Masked hypertension in kidney disease patients may affect kidney and cardiovascular health
Many patients with chronic kidney disease (CKD) have hypertension that is not detected in the clinic, and such 'masked' hypertension is linked with increased risks of kidney, heart, and vascular damage. The findings come from a large study appearing in an upcoming issue of the Clinical Journal of the American Society of Nephrology (CJASN).
Many studies have shown that rather than taking traditional blood pressure measurements in the clinic, measuring blood pressure outside the clinic is a better way to assess patients' risks for hypertension-related health problems. Most of these studies were conducted in patients with normal kidney function.
To look at the issue in patients with CKD, Paul Drawz, MD, MHS, MS (University of Minnesota) and his colleagues studied 1492 men and women with CKD who were enrolled in the Chronic Renal Insufficiency Cohort (CRIC) Study.
The team found that nearly 28% of participants had masked hypertension, meaning that their blood pressure was normal in a clinician's office but was elevated outside the clinic. Elevated blood pressure outside the clinic was a risk factor for kidney, heart, and vascular damage regardless of whether the clinic blood pressure was normal or elevated.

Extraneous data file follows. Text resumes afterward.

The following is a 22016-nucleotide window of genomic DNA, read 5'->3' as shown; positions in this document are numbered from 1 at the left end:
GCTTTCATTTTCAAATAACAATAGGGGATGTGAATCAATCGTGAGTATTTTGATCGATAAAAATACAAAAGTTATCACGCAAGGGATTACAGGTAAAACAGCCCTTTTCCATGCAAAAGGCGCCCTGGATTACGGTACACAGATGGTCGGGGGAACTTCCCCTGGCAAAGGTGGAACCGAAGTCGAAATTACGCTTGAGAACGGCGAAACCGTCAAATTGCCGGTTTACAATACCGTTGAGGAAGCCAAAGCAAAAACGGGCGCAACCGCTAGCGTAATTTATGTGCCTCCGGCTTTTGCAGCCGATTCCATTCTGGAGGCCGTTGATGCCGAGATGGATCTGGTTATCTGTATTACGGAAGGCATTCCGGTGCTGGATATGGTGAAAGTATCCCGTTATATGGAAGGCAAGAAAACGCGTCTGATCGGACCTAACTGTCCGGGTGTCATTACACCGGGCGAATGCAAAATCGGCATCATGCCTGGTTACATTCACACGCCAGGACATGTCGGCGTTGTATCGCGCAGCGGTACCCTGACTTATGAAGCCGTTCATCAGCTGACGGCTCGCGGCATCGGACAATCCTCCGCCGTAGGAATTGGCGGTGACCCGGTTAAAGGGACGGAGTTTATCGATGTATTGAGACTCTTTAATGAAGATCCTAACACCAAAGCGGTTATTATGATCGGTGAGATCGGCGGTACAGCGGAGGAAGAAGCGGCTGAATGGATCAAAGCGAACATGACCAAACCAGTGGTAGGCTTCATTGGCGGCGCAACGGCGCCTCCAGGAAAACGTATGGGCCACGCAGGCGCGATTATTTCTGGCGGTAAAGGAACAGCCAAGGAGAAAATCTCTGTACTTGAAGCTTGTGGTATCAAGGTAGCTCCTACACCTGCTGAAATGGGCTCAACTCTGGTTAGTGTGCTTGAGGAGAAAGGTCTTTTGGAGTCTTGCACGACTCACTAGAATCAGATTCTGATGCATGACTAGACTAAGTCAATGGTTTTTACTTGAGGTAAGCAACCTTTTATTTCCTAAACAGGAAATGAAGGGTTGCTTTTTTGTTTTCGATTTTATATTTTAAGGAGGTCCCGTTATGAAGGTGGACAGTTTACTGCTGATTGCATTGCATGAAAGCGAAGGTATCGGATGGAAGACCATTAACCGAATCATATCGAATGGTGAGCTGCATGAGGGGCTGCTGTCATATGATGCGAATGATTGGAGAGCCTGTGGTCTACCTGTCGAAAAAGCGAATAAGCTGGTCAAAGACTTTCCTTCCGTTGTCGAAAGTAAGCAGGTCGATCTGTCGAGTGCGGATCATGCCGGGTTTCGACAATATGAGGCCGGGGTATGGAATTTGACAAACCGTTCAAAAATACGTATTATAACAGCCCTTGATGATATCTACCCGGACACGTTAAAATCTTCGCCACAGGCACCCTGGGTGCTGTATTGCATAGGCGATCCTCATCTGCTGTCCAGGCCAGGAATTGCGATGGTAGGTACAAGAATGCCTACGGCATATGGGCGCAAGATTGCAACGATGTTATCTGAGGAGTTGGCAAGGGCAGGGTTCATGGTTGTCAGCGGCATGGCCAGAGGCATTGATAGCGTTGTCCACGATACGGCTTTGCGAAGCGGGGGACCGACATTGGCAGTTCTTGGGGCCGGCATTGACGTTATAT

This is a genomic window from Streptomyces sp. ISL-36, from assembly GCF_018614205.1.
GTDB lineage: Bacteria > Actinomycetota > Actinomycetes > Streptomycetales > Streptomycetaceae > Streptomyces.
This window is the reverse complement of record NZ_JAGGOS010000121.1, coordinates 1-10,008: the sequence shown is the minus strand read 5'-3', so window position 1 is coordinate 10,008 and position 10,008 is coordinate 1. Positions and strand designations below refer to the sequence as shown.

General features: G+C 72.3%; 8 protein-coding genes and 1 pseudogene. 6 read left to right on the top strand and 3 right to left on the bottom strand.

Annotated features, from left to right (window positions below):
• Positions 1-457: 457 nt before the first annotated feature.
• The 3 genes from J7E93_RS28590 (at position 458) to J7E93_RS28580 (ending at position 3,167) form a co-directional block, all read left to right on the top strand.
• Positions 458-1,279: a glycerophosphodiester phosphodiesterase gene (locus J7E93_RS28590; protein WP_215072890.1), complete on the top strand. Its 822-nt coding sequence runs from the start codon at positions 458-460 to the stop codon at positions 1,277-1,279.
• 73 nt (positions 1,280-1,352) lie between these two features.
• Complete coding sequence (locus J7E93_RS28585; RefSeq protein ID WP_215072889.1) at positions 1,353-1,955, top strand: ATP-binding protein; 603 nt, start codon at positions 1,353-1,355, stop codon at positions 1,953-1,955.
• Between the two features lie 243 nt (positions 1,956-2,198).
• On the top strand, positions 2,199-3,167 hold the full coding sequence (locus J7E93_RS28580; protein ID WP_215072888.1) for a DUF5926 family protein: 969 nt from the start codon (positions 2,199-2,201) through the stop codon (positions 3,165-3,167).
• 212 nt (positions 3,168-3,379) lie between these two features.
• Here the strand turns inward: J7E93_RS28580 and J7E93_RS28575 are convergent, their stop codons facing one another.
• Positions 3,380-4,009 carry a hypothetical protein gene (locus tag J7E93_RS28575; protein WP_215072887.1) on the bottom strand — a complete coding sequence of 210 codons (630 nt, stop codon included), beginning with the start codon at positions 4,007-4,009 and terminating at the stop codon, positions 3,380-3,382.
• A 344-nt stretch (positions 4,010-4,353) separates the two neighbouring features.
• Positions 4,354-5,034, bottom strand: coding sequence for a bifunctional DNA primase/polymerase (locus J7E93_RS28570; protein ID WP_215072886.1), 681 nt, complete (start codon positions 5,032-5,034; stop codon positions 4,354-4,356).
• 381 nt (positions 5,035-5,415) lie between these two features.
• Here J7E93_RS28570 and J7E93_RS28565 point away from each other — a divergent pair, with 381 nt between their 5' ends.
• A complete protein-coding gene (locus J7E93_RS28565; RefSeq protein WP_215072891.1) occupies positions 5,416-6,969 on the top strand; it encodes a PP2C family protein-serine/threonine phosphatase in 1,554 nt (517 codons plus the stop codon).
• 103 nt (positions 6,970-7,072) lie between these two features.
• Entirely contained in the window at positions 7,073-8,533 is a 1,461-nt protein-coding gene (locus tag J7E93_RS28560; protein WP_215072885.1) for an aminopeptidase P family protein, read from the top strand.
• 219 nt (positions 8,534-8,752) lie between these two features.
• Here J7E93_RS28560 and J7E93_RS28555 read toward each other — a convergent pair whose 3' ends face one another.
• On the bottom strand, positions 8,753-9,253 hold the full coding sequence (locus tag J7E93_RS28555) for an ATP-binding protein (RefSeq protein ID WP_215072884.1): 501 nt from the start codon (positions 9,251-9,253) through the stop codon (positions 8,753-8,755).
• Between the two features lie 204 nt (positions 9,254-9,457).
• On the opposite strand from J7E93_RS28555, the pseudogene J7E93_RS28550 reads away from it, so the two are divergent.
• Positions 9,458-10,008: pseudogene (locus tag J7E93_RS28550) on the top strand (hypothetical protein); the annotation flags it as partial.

"Our findings support the recommendations that patients check their blood pressure outside the usual doctor's office setting, either by 24-hour blood pressure monitoring as done in our study, or by monitoring blood pressure at home," said Dr. Drawz. "Of course, patients should discuss their blood pressure and its treatment with their doctor."
The CRIC Study was established in 2001 by the National Institute of Diabetes, Digestive, and Kidney Diseases to improve the understanding of CKD and related cardiovascular illness. The CRIC Study initially enrolled more than 3939 people with CKD who remain in long-term follow-up. Between July 2013 and August 2015, an additional 1560 people with CKD were invited to join the study with an emphasis on older Americans. Follow-up of study participants continues at 13 CRIC Study Centers.